RANDOM(3) | Library Functions Manual | RANDOM(3) |

`random`

, `srandom`

,
`srandomdev`

, `initstate`

,
`setstate`

—
better random number generator; routines for changing
generators

`#include <stdlib.h>`

`long`

`random`

(`void`);

`void`

`srandom`

(`unsigned
int seed`);

`void`

`srandomdev`

(`void`);

`char *`

`initstate`

(`unsigned
int seed`, `char
*state`, `size_t
n`);

`char *`

`setstate`

(`char
*state`);

`random`

() function uses a non-linear additive
feedback random number generator employing a default table of size 31 long
integers to return successive pseudo-random numbers in the range from 0 to
(2**31)-1. The period of this random number generator is very large,
approximately 16*((2**31)-1).
The `random`

() and
`srandom`

() functions have (almost) the same calling
sequence and initialization properties as
rand(3)/srand(3).
The difference is that rand
produces a much less random sequence — in fact, the low dozen bits
generated by rand go through a cyclic pattern. All the bits generated by
`random`

() are usable. For example,
‘`random()&01`

’ will produce a
random binary value.

Like rand(3),
`random`

() will by default produce a sequence of
numbers that can be duplicated by calling `srandom`

()
with ‘`1`

’ as the seed.

The `srandomdev`

() routine initializes a
state array using random numbers obtained from the kernel, suitable for
cryptographic use. Note that this particular seeding procedure can generate
states which are impossible to reproduce by calling
`srandom`

() with any value, since the succeeding terms
in the state buffer are no longer derived from the LC algorithm applied to a
fixed seed.

The `initstate`

() routine allows a state
array, passed in as an argument, to be initialized for future use. The size
of the state array (in bytes) is used by `initstate`

()
to decide how sophisticated a random number generator it should use —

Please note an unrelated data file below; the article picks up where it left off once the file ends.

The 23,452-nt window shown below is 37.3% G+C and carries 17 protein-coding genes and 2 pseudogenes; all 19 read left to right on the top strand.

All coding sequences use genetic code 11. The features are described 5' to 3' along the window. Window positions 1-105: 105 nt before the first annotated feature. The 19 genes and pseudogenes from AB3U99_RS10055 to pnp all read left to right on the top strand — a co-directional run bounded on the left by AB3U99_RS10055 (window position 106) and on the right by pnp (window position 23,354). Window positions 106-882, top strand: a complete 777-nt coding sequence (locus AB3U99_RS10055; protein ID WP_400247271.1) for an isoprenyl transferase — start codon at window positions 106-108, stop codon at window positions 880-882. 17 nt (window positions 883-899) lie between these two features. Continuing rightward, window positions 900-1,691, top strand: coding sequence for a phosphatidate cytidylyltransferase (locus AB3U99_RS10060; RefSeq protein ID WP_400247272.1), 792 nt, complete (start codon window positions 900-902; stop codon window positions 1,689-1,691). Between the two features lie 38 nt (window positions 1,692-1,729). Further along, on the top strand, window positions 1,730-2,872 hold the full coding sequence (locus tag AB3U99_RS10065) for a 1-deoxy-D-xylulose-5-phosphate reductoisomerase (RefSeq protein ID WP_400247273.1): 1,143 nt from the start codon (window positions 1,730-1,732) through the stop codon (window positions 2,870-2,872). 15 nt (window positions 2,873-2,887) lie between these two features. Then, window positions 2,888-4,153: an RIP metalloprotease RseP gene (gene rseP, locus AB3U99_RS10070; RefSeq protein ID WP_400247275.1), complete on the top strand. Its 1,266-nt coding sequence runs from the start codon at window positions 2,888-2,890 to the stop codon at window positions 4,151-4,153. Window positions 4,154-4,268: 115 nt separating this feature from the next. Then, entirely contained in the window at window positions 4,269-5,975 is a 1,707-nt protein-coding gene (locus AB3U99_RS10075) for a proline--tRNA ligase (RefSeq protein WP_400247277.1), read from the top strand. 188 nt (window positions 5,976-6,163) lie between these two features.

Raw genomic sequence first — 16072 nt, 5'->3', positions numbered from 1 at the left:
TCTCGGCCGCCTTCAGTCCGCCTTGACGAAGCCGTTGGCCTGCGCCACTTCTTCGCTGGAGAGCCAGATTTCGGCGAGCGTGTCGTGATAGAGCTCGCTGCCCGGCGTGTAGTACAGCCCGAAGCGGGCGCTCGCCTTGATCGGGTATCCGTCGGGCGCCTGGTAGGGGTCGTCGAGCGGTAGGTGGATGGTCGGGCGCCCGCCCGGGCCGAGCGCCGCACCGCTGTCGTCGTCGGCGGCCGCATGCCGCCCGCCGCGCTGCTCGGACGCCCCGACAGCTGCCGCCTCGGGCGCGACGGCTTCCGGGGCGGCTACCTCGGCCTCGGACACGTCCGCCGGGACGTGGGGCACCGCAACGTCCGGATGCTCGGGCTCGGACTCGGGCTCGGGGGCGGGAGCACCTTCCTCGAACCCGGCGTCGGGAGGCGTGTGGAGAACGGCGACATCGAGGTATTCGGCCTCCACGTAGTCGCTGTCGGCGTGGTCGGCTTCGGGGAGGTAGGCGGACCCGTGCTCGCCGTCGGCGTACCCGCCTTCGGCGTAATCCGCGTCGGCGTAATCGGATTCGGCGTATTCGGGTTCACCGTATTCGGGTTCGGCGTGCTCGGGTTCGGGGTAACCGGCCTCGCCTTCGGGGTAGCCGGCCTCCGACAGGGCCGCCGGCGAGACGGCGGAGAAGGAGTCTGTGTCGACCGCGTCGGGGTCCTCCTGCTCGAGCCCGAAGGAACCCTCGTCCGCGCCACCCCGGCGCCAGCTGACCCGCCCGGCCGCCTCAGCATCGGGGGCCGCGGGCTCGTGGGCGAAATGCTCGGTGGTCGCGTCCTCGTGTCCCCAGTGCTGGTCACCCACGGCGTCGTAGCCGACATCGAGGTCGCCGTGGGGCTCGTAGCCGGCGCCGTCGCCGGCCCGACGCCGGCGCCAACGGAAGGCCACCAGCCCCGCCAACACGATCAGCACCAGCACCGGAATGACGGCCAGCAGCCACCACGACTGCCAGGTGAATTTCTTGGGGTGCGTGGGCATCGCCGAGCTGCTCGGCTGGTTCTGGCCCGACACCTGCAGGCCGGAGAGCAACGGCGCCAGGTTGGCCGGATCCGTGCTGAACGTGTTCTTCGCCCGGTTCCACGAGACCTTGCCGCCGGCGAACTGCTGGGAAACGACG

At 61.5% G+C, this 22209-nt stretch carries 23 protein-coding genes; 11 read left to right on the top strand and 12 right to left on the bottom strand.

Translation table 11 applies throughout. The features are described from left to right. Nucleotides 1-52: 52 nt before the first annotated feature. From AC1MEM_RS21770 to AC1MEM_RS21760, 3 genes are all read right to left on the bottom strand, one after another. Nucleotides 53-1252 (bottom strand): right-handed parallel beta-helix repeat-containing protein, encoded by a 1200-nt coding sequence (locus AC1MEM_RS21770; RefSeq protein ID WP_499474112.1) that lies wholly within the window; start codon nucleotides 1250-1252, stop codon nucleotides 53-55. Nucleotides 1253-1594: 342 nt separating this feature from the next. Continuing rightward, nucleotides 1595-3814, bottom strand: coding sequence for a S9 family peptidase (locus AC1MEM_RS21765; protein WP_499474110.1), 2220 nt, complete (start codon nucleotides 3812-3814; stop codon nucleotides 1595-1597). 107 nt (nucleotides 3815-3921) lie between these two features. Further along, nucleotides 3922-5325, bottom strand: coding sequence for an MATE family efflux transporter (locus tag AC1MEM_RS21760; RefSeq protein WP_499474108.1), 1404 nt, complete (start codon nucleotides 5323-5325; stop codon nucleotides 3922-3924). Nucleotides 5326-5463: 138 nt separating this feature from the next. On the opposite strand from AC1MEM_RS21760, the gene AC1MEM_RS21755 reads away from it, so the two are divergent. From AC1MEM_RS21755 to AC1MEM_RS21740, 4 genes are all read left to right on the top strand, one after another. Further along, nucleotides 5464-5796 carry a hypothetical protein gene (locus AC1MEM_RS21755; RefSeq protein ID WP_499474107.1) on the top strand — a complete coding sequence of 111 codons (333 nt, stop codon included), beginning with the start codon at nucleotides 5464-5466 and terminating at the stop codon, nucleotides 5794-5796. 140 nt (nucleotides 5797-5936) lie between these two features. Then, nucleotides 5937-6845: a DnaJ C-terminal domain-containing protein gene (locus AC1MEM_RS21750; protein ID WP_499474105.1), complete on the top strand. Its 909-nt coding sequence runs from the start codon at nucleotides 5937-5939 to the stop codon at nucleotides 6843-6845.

the more state, the better the random numbers will be. (Current
"optimal" values for the amount of state information are 8, 32,
64, 128, and 256 bytes; other amounts will be rounded down to the nearest
known amount. Using less than 8 bytes will cause an error.) The seed for the
initialization (which specifies a starting point for the random number
sequence, and provides for restarting at the same point) is also an
argument. The `initstate`

() function returns a pointer
to the previous state information array.

Once a state has been initialized, the
`setstate`

() routine provides for rapid switching
between states. The `setstate`

() function returns a
pointer to the previous state array; its argument state array is used for
further random number generation until the next call to
`initstate`

() or
`setstate`

().

Once a state array has been initialized, it may be restarted at a
different point either by calling `initstate`

() (with
the desired seed, the state array, and its size) or by calling both
`setstate`

() (with the state array) and
`srandom`

() (with the desired seed). The advantage of
calling both `setstate`

() and
`srandom`

() is that the size of the state array does
not have to be remembered after it is initialized.

With 256 bytes of state information, the period of the random number generator is greater than 2**69 which should be sufficient for most purposes.

`initstate`

() is called with less than 8 bytes of state
information, or if `setstate`

() detects that the state
information has been garbled, error messages are printed on the standard error
output.
`random`

(), `srandom`

(),
`initstate`

(), and `setstate`

()
functions conform to X/Open Portability Guide Issue 4,
Version 2 (“XPG4.2”).
The `srandomdev`

() function is an
extension.

June 5, 2013 | OpenBSD-5.4 |